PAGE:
If you read the first post in this series, and as you research the subject of recipe formulation, you will find that it is more information than one should (or could) attempt to cover in a small format (such as a beer blog). Like the first post, this one too hopes to further coerce the budding home-brewer down the rabbit hole of brewing, and direct them to one or more of the many books on the subject. At first, those books, and brewing itself, can seem like such a massive topic that one may never dive in to it without some help.
Any beer is a collection of various attributes, many of which can be measured, and all of which make the beer what it is. Body, mouthfeel, head retention, color, clarity, bitterness, sweetness, hop aroma, malt flavors, carbonation-- all of these attributes can be finely tuned by making small changes to recipe or process. All of these are “Dials,” per say, that can be “turned” to yield the desired characteristics. Some are harder to predict than others, like the impact of a bacteria on the flavor profile, or how much vanilla to add to your robust porter. These must be discovered through trial and error. Many of the attributes that can be predicted and measured are the result of precise processes. This leads me to my first point...
In any scientific experiment, it is important that we are able to repeat the process. In brewing, and especially recipe formulation, you must be able to repeat the same beer consistently. Like baking, brewing is one big, delicious, chemistry experiment, and a lot can go wrong. Coors Light
that is brewed on the west coast and east coast taste exactly the same - an amazing feat of water chemistry, accurate equipment, and quality control. New Belgium’s Fat Tire
brewed in Asheville wasn’t allowed to be sold until it could be snuck in to daily blind tasting panels in Fort Collins and pass. Eventually after tuning the recipe, it was able to pass through, undetected as anything less than identical to the Fort Collins brew, by sensory panelists who taste and brew it every day. We as home brewers might not have fancy equipment or expensive laboratories, but can refine our processes to make them more consistent.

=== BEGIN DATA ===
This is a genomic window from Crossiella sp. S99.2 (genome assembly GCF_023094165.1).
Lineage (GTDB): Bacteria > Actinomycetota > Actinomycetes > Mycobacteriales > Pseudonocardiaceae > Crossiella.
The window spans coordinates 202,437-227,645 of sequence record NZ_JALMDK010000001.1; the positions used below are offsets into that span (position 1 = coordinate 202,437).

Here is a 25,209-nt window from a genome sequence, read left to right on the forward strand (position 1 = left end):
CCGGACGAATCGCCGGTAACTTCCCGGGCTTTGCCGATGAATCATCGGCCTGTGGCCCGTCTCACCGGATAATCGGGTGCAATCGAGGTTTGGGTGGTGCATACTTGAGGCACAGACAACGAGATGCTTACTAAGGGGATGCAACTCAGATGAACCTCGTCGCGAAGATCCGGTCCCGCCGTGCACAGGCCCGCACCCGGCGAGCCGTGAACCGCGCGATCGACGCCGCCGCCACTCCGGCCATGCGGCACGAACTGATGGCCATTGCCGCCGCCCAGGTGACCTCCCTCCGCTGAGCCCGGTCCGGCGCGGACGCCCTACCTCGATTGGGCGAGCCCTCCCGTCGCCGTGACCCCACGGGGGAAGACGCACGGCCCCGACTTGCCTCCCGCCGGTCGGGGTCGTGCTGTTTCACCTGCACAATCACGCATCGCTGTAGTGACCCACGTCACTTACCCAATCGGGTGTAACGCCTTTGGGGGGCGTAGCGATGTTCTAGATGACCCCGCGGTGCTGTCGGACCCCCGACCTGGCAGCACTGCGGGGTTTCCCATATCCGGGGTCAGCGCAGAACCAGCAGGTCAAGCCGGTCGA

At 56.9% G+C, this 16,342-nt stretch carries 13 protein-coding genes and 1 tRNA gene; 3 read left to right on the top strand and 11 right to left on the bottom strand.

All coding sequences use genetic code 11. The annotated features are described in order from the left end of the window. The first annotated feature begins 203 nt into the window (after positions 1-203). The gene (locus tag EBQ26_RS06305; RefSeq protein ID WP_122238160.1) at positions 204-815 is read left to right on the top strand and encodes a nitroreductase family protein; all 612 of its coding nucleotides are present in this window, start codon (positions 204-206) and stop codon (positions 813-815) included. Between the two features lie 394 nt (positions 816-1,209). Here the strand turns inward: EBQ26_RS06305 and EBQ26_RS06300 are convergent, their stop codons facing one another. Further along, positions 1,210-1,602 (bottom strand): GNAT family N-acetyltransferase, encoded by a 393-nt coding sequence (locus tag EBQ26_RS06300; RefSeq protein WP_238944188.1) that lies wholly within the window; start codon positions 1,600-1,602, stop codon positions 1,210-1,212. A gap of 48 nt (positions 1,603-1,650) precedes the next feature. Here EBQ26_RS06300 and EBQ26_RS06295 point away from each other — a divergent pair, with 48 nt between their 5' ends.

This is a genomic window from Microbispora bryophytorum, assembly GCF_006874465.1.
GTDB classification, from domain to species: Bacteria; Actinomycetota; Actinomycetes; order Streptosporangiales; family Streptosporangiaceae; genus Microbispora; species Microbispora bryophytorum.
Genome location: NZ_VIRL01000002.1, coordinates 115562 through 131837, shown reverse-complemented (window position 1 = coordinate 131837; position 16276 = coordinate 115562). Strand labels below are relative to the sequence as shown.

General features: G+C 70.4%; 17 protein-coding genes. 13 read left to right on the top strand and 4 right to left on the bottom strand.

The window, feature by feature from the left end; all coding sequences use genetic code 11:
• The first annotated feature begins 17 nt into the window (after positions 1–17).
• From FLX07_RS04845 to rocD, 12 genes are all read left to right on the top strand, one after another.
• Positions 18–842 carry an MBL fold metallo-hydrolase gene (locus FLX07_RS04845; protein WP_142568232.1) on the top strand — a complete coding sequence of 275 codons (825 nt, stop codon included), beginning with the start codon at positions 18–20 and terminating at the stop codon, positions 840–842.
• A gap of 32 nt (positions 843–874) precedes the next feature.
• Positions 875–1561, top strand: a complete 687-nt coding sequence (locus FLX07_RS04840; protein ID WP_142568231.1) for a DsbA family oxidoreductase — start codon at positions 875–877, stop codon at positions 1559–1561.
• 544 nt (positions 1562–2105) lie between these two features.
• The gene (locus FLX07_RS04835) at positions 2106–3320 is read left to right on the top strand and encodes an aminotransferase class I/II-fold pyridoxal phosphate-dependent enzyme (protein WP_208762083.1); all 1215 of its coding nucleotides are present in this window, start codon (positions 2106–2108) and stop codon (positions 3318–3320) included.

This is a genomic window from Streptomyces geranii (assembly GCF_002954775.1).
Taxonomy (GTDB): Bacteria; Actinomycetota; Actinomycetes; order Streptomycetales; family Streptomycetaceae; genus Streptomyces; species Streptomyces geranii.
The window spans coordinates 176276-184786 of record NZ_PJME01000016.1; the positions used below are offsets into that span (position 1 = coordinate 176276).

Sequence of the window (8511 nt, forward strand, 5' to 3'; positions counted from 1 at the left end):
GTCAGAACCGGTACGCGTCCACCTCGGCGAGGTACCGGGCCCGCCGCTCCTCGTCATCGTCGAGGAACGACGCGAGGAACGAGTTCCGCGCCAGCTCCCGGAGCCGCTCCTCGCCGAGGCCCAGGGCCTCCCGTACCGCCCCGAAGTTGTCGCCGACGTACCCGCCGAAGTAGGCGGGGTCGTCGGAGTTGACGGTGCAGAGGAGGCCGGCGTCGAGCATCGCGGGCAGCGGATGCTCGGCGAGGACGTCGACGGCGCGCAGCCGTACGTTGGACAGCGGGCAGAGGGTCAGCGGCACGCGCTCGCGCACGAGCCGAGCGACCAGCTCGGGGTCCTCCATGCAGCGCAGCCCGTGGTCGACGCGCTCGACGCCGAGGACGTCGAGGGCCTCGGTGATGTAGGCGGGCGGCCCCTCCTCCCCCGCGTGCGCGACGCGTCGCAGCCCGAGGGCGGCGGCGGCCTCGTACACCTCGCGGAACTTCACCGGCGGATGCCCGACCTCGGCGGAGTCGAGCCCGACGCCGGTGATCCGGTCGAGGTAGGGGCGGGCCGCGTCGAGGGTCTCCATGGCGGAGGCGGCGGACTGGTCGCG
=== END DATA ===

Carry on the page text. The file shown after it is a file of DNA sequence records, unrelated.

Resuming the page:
Measure twice, brew once.
The first step is to have the right tools. It is important to have an accurate way to measure mass of ingredients, PH, temperature, Specific gravity, and volume of liquid in your kettle. Expensive isn’t always better. It’s worth it to buy accurate equipment, but many accurate measuring devices aren’t exorbitantly expensive. American Weigh scales that read out to the hundredth of a gram can be had for around $20 on Amazon. A solid PH meter and good thermometer cost about the same, and are indispensable tools. A refractometer isn’t absolutely necessary, but I wish I had purchased one earlier when I look back at all the Hydrometers I’ve broken over the years. Go ahead and pick one up, you wont miss your hydrometer at all. Keep an eye on “homebrewfinds.com” for deals on these items, and be weary of home-brewing supply stores selling these items. It’s important to support your local home brew store, but shop around for deals. Also, make a dipstick to measure kettle volumes. Use something that gives accurate measurements of volume, like a graduated flask, and fill your kettle with increasing levels of water, measuring each time. Make notches on your mash paddle, or even use a stainless steel ruler and record the measurement for each gallon, half gallon, quarter, etc. (or better yet, use the metric system) Having ways to get accurate readings of all these things is important.